A service animal’s unintended consequences

Photo by Brenda Lin

In 1990, the Americans with Disabilities Act was put in place to protect the rights of people with disabilities. More specifically, the law protects people who need service animals from discrimination by businesses. While businesses are permitted to ask if a dog is a service animal and what tasks it performs, they cannot ask for proof of the animal’s services or training. Businesses are only allowed to have an animal removed if it is out of control or a threat to people’s health and safety. While I agree with the overall sentiment of the law, I disagree with some of its provisions.

Primarily, that someone cannot be asked for a special ID for their animal. By preventing businesses from confirming if an animal is indeed a service animal, both people and service animals are put at risk. Within the last month, a seeing eye dog was attacked by a pit bull on the Sacramento Light Rail transit system. While the service animal was only mildly injured, the incident should have never happened. Initially, the pit bull’s owner claimed the dog was a service animal; but once police began looking into the attack, he admitted that the dog was just a pet. Most people with legitimate service animals would prefer to be asked for proof rather than allow able-bodied people to lie about whether their animal is trained or not. It should be the government’s responsibility to issue an ID that proves an animal is trained for a specific task in addition to changing the law to allow businesses to ask for such an ID. Because they are allowed in restaurants and places where food is sold, service animals have to be extremely well behaved, and most pets are not well mannered enough to safely be in food preparation areas.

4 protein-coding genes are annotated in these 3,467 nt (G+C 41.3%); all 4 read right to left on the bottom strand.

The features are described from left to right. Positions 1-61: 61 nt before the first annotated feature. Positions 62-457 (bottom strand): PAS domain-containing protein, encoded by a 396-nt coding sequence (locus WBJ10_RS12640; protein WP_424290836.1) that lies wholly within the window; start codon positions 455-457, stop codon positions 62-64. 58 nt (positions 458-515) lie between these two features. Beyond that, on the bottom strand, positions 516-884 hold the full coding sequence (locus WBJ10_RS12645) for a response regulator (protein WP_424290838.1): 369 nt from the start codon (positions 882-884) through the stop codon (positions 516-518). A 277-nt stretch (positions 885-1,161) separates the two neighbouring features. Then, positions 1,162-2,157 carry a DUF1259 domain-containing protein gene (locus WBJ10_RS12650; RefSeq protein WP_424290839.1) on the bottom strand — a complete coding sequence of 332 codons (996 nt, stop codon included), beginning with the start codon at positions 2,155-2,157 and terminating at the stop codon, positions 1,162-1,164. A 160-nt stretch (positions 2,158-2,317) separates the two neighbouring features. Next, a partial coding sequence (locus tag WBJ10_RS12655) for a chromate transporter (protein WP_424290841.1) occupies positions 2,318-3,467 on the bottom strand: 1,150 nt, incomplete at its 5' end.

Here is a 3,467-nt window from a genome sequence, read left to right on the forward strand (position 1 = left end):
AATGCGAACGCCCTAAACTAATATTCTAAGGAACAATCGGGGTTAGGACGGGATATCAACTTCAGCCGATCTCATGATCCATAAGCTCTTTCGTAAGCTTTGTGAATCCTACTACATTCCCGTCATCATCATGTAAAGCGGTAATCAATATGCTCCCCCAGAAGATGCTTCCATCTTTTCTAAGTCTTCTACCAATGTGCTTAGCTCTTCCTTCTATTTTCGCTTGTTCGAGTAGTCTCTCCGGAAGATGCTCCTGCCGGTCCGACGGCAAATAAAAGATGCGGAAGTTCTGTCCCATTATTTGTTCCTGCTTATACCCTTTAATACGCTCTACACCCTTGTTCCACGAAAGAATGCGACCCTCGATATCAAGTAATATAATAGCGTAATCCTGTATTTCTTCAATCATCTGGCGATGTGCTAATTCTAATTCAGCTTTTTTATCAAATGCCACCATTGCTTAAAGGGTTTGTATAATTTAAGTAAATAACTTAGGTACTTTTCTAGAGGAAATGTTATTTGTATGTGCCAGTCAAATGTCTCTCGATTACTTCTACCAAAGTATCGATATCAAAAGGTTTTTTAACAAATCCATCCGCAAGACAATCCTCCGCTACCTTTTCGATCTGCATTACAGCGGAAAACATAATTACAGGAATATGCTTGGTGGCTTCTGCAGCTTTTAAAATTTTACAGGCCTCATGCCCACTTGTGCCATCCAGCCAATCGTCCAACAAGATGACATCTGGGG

While businesses are allowed to remove an animal for health and safety reasons, allergies do not count as a valid safety concern in all but severe cases. I have severe allergies to most animals including dogs, the most common service animal, which leads to asthma attacks, hives and swelling. Day to day, my allergies don’t cause any problems; however, they can become debilitating if I’m in a closed space with an animal. In most public spaces, it’s fairly easy to avoid animals, but sometimes there’s no escape.

Earlier in February, the Supreme Court sided with a student, Ehlena Fry, who fought to bring her service dog to school. The school cited students with allergies and one student with a fear of dogs as their reason for not allowing the animal. Fry’s dog was considered a hypoallergenic breed. It may seem like hypoallergenic breeds would prevent health problems, however most allergists believe there is no such thing. The school also provided Fry with a one-on-one aid to help with mobility, which they claimed was sufficient under the Individuals with Disabilities Education Act.

Despite the recent ruling, another parent is attempting to work with their child’s school to avoid dogs. Ashley Anne Misinkavitch worries about her son Parker’s severe anaphylactic reaction to dogs. Parker has been admitted to the hospital three times because of his allergy, but his mom isn’t trying to prevent others from having dogs. She believes that the school should be required to provide accommodations for Parker, like they are required to for disabled students.

The law protects both parties but that protection only works if we acknowledge that allergies are not only caused by direct contact and that hypoallergenic dogs don’t exist. Accommodations shouldn’t only be required for “significant allergic reactions” because even mild reactions can be debilitating.

I want to end by saying, I’m not against service animals, but I think too many people forget that there are drawbacks. Service animals are not the perfect solution to everything and we need to take all disabilities into account in public spaces.